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12. Professor Clare Gerada

The former RCGP chair still exerts huge influence within the profession. She shoots from the hip and, as a result, can be a divisive figure – such as when she made the case for a fully salaried model.

Yet most would acknowledge she has the best interests of the profession at heart. And her crusade to raise the profile of GP mental health is a prime example of this.

She is the medical director of the Practitioner Health Programme (PHP) and the GP Health Service which, having been launched by Professor Gerada in January 2017, has now helped more than 1,000 GPs with mental illness recover and return to work. She has also set up a group for those left bereaved after a death by suicide or sudden unexpected death of a doctor.

For her efforts, PHP won the BMJ mental health team of the year in May. But Professor Gerada is still keen to extend its reach, saying she’s in the process of putting forward a case to expand it beyond London to all doctors in England.

The other responsibility to dominate her time this year will be her role as an adviser to the GMC-commissioned review of gross negligence manslaughter (GNM).

The review was launched in response to the case of Dr Hadiza Bawa-Garba, which saw the junior doctor struck off the medical register following a conviction of gross negligence manslaughter, although she has now been reinstated by the Appeal Court.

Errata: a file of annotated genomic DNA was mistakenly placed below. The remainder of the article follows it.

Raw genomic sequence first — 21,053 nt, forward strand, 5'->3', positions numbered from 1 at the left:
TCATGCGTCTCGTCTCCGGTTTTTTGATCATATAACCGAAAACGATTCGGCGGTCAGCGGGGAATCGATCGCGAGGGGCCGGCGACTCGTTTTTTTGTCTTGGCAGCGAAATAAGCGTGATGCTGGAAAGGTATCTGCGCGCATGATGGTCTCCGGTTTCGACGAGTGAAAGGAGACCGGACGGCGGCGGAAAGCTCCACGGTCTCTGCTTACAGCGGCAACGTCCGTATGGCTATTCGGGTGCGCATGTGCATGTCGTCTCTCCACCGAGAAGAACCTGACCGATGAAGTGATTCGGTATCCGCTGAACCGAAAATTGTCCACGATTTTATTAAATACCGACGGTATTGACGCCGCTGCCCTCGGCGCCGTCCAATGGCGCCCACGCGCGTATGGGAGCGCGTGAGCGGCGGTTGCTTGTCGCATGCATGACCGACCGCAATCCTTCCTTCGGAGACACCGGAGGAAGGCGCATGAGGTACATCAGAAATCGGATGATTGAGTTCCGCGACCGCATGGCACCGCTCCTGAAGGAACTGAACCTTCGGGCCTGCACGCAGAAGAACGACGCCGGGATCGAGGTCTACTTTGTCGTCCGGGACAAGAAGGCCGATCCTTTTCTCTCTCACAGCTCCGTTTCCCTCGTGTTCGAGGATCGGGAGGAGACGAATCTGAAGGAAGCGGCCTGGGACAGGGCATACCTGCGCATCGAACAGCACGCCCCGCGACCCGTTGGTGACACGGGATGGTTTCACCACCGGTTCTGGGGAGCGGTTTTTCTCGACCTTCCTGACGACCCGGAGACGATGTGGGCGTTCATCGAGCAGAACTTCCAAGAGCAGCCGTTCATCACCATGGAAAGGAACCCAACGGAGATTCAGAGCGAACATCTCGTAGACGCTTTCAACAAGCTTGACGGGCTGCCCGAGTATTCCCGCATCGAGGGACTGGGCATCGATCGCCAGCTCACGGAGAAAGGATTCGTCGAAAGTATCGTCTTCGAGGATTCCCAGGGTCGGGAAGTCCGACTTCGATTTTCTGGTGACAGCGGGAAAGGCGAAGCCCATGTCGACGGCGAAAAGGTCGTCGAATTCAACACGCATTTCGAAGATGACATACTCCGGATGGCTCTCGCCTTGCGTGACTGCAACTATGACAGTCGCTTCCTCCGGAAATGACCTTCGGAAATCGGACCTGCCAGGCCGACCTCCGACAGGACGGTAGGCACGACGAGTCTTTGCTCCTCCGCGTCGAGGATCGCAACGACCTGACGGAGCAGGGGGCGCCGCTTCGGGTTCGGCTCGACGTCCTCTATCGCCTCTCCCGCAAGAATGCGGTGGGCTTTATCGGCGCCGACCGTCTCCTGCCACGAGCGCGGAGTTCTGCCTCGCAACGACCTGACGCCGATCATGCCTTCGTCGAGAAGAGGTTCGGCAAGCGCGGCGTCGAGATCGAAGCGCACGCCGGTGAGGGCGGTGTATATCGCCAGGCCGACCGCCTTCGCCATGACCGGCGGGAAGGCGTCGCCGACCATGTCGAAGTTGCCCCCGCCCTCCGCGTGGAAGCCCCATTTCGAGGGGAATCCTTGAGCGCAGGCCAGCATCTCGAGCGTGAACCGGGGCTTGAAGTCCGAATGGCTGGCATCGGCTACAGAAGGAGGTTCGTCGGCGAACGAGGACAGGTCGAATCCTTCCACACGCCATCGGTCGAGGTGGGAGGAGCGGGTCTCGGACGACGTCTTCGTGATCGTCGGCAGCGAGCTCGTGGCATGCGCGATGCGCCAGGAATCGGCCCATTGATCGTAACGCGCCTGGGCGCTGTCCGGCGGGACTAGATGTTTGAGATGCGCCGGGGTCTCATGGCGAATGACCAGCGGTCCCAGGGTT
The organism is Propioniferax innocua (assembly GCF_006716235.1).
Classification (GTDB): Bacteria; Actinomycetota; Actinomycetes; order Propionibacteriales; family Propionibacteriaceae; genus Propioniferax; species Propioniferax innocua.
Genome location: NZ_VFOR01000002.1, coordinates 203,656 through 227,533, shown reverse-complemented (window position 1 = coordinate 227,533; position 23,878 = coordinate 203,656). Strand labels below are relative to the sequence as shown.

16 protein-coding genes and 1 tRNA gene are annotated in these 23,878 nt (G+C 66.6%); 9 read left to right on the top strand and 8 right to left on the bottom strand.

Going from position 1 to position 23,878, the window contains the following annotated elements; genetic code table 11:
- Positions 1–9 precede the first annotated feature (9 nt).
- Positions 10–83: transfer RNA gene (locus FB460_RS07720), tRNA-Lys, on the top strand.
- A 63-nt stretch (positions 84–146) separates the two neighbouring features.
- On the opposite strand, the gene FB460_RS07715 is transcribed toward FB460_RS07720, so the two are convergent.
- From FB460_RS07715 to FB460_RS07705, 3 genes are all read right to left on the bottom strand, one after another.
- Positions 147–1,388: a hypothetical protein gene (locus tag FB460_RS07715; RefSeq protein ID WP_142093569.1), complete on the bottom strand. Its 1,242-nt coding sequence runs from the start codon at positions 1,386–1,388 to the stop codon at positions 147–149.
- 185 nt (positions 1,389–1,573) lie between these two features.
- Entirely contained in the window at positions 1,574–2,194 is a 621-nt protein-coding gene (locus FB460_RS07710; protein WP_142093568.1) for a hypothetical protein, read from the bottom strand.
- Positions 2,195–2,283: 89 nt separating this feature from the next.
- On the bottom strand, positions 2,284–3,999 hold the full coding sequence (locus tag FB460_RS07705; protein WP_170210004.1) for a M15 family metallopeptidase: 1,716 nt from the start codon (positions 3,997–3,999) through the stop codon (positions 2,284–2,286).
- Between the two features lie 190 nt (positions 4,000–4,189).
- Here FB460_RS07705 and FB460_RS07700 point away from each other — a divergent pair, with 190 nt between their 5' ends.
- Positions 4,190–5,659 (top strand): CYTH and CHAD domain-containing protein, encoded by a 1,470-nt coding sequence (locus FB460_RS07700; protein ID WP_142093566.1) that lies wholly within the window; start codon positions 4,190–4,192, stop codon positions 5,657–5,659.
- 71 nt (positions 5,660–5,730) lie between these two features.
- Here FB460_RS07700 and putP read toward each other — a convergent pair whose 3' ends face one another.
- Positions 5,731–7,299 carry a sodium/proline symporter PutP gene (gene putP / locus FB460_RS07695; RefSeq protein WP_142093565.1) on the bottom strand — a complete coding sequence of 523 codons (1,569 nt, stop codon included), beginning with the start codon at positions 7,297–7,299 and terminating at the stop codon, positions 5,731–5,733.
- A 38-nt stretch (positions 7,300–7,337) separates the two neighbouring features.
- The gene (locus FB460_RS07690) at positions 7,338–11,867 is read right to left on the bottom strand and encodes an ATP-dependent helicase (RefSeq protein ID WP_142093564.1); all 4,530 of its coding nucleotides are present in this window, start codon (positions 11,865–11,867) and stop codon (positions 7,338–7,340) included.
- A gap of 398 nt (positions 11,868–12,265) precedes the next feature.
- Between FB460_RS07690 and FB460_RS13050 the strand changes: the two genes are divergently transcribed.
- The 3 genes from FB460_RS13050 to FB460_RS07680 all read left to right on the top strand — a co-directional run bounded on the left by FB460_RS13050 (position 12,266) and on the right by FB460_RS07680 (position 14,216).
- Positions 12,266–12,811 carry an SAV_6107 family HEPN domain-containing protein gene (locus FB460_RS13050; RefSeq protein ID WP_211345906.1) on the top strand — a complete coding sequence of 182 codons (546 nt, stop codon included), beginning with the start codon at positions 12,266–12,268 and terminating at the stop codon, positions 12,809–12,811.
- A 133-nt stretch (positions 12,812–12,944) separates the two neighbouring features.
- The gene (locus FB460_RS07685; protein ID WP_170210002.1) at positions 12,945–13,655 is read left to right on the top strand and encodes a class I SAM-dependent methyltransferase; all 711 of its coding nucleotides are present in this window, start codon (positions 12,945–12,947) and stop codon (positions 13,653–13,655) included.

Professor Gerada is one of two GP advisors on a panel of 10 healthcare experts who will analyse all aspects of how GNM cases are initiated and investigated in the UK – including the impact of any criminal investigation on the doctor involved.

She tells Pulse that not only is she creating ‘a charter for how staff in the NHS should be supported following a complaint’, but after the controversy surrounding the use of Dr Bawa-Garba’s e-portfolio in court, she is ‘lobbying for peer supervision and reflective practice groups to replace e-portfolio reflection’.

Besides all this, and presenting some 700 talks on mental illness in doctors, Professor Gerada still has time to see patients at the Hurley Group practice in Lambeth, ‘and enjoying it’, she says.

Why influential:

Although a self-described ‘general agitator’, Professor Gerada still commands the respect and has the ear of NHS England and Government leaders.

What others say:

‘She identified a profession in distress and did something about it – good for the GPs but, even more importantly, good for our patients. She is an inspiration. ‘

Random fact:

She’s secretly in awe of surgeons